The Rundown: Seeking Refuge in Wrigley Bleachers, Crow-Armstrong Garnering Accolades, MLB Scoring Down Dramatically

“Feel so restless I am, beat my head against a pole. Try to knock some sense down in my bones. And even though they don’t show, the scars aren’t so old. And when they go, they let you know.” – Johnny Thunders, You Can’t Put Your Arms Around a Memory

No offense to the Cubs (literally and figuratively), but the team’s three stars in last night’s 4-3 loss to the White Sox were Patrick Wisdom, who belted his fifth home run of the season, Nico Hoerner, who also had a home run, and @BleacherJeff.

I grew up a big fan of the post-Leo Durocher 1970s Cubs teams, the ones that made the Bleacher Bums as big a part of the storyline as the organization’s annual June swoon. Looking back, it’s almost incredible that announcers Jack Brickhouse and Lou Boudreau managed to put a positive spin on baseball played at Wrigley Field. Even the neighborhood didn’t have today’s charm back then, though there were a lot better food choices in the area.

A trip to a Cubs game in the mid-70s meant navigating the buses on Belmont past the tattoo parlors, burrito joints, and pawn shops that have now been replaced by gourmet coffee chains and locally-sourced apothecaries. The Bums that gathered in the bleachers way back when were a surly bunch, too. Most were blue-collar workers who found convenient ways to ditch work for a $5 ticket, a $1 hot dog, and as many frosty Old Styles as their tolerances allowed, and then some.

If a major league baseball equivalent to CBGB existed, it would be Wrigley Field’s bleachers. Actors Joe Mantegna, Dennis Franz, Dennis Farina, and George Wendt were the Bleacher Bums counterparts to the Ramones, Johnny Thunder, Iggy Pop, Blondie, and David Byrne. I admit that’s a bit of rosy retrospection, but in those days there were always two events: the game itself, and whatever was going on in the left and right field stands.

We tend to look back on that era with enchanted sentimentality. For fans who have followed this team before the likes of Ryne Sandberg, Rick Sutcliffe, Steve Trout, Keith Moreland, and Bob Dernier made it fashionable to do so, the putridness of those ’70s squads taught us to be calloused to lousy baseball. We complain a lot more now, something fueled by social media, boutique prescription drugs, and ever-shortening attention spans, and sadly so. As die-hards we no longer allow bitter losses strung mercilessly together to toughen us up for the inevitable good times ahead.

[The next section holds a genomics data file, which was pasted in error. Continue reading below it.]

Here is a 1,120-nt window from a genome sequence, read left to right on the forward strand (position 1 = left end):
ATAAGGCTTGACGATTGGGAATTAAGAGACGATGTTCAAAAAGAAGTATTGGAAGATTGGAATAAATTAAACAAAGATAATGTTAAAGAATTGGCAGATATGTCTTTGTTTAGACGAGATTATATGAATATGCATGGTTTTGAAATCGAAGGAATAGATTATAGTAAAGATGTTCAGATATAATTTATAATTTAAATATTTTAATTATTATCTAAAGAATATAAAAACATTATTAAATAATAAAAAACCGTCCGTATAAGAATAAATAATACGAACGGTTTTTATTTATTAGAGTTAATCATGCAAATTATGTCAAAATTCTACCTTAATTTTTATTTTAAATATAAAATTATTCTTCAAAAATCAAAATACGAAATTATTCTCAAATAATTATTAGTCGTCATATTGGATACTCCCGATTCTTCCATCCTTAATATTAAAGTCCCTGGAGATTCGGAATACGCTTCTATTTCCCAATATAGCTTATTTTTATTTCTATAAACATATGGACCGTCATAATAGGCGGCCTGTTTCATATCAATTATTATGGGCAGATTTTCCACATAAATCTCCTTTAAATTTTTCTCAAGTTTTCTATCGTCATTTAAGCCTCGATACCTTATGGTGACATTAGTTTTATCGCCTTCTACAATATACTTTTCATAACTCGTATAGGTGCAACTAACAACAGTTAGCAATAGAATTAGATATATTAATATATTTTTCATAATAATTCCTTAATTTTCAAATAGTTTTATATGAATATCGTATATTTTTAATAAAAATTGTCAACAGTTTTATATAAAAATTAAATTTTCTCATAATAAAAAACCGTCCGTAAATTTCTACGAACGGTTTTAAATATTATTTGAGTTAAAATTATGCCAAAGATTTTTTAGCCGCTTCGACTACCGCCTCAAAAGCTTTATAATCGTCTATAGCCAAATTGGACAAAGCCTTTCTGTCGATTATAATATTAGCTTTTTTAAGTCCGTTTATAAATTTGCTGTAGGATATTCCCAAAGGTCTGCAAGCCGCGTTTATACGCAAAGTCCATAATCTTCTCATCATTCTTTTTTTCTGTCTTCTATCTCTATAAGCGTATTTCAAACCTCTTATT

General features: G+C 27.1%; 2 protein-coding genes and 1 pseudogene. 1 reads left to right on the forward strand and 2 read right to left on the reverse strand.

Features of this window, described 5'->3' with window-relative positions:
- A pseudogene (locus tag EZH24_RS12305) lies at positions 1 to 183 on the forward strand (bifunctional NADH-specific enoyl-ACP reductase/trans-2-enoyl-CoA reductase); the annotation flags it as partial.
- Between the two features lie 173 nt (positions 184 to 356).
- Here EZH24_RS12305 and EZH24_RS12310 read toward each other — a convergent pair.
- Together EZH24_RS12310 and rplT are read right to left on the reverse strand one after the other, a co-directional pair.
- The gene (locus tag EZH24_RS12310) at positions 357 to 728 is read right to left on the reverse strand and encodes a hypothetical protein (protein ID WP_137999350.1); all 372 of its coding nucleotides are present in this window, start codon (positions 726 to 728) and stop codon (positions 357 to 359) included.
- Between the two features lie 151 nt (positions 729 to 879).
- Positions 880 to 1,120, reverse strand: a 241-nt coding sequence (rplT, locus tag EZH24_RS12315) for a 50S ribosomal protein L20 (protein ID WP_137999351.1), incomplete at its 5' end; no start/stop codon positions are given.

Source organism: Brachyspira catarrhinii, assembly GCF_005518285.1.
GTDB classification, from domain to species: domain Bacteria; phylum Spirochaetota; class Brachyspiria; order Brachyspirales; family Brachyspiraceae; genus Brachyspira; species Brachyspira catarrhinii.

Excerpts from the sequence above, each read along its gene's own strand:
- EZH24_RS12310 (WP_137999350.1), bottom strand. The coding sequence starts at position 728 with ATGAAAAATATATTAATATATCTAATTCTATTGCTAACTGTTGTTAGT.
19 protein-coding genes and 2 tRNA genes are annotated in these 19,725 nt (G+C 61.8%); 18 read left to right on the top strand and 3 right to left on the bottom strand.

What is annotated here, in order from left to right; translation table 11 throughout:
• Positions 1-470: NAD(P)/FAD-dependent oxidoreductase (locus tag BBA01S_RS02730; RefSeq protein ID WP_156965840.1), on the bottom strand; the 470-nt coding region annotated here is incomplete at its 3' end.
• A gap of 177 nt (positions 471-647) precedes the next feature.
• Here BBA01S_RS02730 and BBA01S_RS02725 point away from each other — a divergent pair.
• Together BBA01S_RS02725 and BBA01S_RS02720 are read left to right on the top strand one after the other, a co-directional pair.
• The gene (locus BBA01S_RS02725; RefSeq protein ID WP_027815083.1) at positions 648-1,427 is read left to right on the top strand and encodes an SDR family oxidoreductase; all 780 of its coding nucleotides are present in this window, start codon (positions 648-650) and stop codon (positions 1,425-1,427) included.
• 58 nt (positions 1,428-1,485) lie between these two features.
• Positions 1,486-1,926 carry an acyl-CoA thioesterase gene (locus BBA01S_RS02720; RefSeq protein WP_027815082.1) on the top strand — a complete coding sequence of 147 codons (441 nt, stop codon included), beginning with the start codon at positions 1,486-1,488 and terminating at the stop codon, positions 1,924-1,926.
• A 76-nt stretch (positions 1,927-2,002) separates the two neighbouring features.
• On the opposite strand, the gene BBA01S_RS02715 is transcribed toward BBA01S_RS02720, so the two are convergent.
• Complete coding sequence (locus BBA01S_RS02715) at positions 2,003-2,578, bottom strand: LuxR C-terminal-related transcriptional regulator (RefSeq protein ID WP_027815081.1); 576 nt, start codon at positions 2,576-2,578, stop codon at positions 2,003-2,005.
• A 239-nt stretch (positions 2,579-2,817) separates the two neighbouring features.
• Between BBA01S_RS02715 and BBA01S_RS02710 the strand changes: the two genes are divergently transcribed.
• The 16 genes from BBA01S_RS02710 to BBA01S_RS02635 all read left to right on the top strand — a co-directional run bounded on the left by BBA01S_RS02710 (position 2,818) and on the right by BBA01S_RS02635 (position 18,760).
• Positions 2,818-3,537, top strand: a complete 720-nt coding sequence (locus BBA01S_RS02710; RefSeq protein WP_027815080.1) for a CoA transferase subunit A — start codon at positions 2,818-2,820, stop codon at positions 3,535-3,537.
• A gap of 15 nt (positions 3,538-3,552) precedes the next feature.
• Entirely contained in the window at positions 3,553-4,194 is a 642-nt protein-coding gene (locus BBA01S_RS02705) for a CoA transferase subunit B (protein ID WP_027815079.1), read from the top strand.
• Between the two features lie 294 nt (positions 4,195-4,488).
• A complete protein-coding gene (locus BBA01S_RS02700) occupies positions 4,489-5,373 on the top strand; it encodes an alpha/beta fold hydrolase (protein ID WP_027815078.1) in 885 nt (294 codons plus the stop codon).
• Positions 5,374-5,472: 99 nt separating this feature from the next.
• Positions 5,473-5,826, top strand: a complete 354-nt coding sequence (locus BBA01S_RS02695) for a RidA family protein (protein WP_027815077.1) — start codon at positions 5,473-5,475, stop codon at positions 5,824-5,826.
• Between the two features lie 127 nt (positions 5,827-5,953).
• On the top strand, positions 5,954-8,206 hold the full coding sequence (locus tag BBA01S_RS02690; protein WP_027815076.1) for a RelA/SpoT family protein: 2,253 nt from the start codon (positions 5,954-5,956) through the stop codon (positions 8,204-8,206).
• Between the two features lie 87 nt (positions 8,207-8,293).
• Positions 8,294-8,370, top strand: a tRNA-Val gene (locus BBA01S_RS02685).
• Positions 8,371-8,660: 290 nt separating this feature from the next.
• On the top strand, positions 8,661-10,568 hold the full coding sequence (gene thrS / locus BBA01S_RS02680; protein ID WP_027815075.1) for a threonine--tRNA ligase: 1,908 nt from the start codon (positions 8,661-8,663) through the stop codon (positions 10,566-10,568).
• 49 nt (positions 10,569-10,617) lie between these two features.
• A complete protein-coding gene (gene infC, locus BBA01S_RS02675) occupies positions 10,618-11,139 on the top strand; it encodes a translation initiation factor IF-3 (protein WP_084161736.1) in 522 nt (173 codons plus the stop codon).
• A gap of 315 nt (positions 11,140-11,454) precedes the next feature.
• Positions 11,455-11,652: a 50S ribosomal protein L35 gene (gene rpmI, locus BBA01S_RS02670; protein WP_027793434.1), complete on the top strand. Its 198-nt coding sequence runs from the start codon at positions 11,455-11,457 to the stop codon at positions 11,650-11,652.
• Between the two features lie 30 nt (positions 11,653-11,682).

Inevitable? Perhaps eventual is a better word. My point is, and without leaning on the lessons our Richard Nixon-era parents taught us about handling defeat, watching a bad baseball team lose three of every five games doesn’t have to be a display in tap beer-induced despair.

When the Cubs suck, and boy do they ever, the party in the bleachers never stops. And whether you’re watching Mick Kelleher or Nick Madrigal struggle at the plate, or whether you’re lamenting the relief appearances of Paul Reuschel or Locke St. John, it’s all irrelevant. Frustrating times can still provide a plethora of smiles and good vibes, as Bleacher Jeff, a throwback in his own right, showed all of us last night.

Nostalgia is a very real thing that makes life seem more meaningful while making the thought of death simultaneously less frightening. I mean that in an allegorical sense, of course, and though I generally dislike “remember when” there are occasions when it puts current events into a better perspective. Watching the consistent struggles of players like Barry Foote, George Mitterwald, and Steve Ontiveros made us appreciate the rare instances when they played above their limited ceilings. That’s where we are today, and that should be your short-term expectations of this year’s Cubs team.